On Monday, we did the 2,4km fitness test again, so that we could see the improvement in our running fitness.
I ran as fast as I could, but not pushing too hard so that I could finish strong. I did it in 11 minutes and 49 seconds – 2 minutes and 12 seconds faster than the previous time. On such a short distance, I think this is pretty good.
I was starting to psych myself up for the Gugulethu 10km race we were doing as a group and I found myself struggling to sleep, feeling fluey, and generally panicking. I was so surprised as I did not realise that this race was such a big deal for me.
On Wednesday, we just did a slow 5km run. It was a very hot day, and I started to feel dizzy after a few kilometres. I walked some of the way, and was not sure if I was psyching myself out of this run on Saturday, or just really not feeling so good. We did not run on Thursday or Friday.
The Gugulethu race was amazing. My run was not great, which I will explain in a bit, but I have to comment on what an incredible vibe there was. People lining the streets all along the way, children holding out their hands wanting to high-five all the runners, a few shouting "run, sister run" and even a "hamba! (go)".
Of course, there was also the insight we got into the conditions that some of our fellow Capetonians have to cope with. During one section of the race, I was struggling to breathe. This was partly due to the stench of sewerage.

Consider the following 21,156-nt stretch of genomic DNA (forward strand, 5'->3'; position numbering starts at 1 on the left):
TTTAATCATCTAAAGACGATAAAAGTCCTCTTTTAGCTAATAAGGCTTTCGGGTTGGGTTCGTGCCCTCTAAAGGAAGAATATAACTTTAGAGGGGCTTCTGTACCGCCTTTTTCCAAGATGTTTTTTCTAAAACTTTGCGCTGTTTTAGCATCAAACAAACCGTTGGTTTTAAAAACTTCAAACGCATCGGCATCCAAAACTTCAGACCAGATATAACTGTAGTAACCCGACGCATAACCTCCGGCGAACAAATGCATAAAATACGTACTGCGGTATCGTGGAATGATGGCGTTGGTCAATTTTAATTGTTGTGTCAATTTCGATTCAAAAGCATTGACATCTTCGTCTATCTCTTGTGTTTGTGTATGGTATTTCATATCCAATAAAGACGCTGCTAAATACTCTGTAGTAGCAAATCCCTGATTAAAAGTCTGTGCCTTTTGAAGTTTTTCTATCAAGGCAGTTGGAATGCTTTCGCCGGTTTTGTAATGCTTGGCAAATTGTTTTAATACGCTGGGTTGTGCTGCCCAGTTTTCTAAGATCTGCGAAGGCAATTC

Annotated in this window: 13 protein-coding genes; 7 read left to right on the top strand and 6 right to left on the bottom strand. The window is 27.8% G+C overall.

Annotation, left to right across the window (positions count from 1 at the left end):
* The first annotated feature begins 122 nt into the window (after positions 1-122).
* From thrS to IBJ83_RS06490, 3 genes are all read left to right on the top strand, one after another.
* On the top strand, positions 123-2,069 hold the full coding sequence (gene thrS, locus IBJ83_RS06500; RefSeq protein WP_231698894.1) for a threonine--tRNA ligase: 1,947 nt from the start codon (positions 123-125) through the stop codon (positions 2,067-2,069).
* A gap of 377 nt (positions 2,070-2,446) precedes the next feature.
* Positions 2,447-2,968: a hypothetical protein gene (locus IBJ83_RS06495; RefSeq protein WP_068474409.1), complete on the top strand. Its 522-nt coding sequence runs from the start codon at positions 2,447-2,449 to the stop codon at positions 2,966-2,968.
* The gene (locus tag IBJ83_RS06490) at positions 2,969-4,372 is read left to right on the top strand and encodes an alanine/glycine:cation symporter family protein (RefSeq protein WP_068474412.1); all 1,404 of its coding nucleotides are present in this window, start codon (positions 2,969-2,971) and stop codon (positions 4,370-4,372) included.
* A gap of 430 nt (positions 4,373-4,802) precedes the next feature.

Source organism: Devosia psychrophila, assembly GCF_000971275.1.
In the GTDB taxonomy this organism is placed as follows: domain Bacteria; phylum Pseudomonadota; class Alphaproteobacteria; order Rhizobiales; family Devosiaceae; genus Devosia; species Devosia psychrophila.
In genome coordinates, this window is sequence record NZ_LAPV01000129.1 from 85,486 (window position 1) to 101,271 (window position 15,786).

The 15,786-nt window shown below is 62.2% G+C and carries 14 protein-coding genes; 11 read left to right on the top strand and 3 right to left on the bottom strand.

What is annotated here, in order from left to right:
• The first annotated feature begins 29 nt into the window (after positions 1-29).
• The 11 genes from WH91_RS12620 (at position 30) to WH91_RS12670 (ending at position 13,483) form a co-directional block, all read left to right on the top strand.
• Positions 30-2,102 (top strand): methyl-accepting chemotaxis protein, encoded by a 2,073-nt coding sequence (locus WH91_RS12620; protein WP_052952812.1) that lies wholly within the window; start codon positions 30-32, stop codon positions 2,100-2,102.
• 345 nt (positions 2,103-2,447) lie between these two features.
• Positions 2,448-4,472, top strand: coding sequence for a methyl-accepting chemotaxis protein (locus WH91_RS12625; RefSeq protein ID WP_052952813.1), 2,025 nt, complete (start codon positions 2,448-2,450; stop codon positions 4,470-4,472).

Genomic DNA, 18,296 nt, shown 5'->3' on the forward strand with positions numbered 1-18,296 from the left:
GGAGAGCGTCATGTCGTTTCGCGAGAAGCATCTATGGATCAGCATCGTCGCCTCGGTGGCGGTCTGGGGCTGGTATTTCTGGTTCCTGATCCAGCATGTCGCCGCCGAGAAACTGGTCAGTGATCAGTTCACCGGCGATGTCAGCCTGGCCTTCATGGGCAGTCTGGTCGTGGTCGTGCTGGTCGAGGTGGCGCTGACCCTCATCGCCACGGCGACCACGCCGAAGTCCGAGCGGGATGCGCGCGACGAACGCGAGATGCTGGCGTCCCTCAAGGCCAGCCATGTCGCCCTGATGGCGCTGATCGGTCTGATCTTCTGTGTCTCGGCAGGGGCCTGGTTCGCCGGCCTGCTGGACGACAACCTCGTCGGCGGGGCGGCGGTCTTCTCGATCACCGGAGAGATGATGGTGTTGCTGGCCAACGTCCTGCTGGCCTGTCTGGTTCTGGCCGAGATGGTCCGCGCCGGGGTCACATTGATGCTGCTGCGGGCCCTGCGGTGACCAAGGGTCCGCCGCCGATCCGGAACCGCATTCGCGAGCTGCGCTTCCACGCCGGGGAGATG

More about the run: I made the mistake many novices do – I ran out too fast, and was struggling along by the 4km mark. It was so hot, I felt like it was midday.
I walked some of the way, which is not that big a deal, but I just felt uncomfortable during the entire race. I finished in 70 minutes, which was very disappointing considering I was aiming for less than 60 minutes.
I just wish I went a bit slower and enjoyed it, rather than worrying about my time. I was running with a watch for the first time, and was so aware of my goal slipping away. By 6km, I was just concentrating on surviving and finishing.
I had some great support along the route, with a previous Two Oceans Superstar, Debbie, talking to me for a good ten minutes and helping me, and the Optifit trainers that ran back and forth between us with words of wisdom, helped me at critical stages where I was struggling.
It is now the Thursday after the 10km race, and I did an 8km run on Monday and last night did an 11km run with big hills. I am feeling much better about where I am in my training, and will concentrate on enjoying it while I build fitness and stamina to take on the Old Mutual Two Oceans half marathon next year in April.
For most of us on the Optifit programme, being able to run 10km is a huge achievement, and hopefully we will all be staying on the road and maintaining the healthy lifestyle we have developed over this 12-week experience.
Thanks to Kathy McQuaid, who developed this programme at the Sports Science Institute of South Africa, and Juliet, Simone and Alexi, who were there at the thirty-something training sessions we had, pushing and supporting us every step of the way.
Follow our online programme to run 10km in 11 weeks. Start with week 1.
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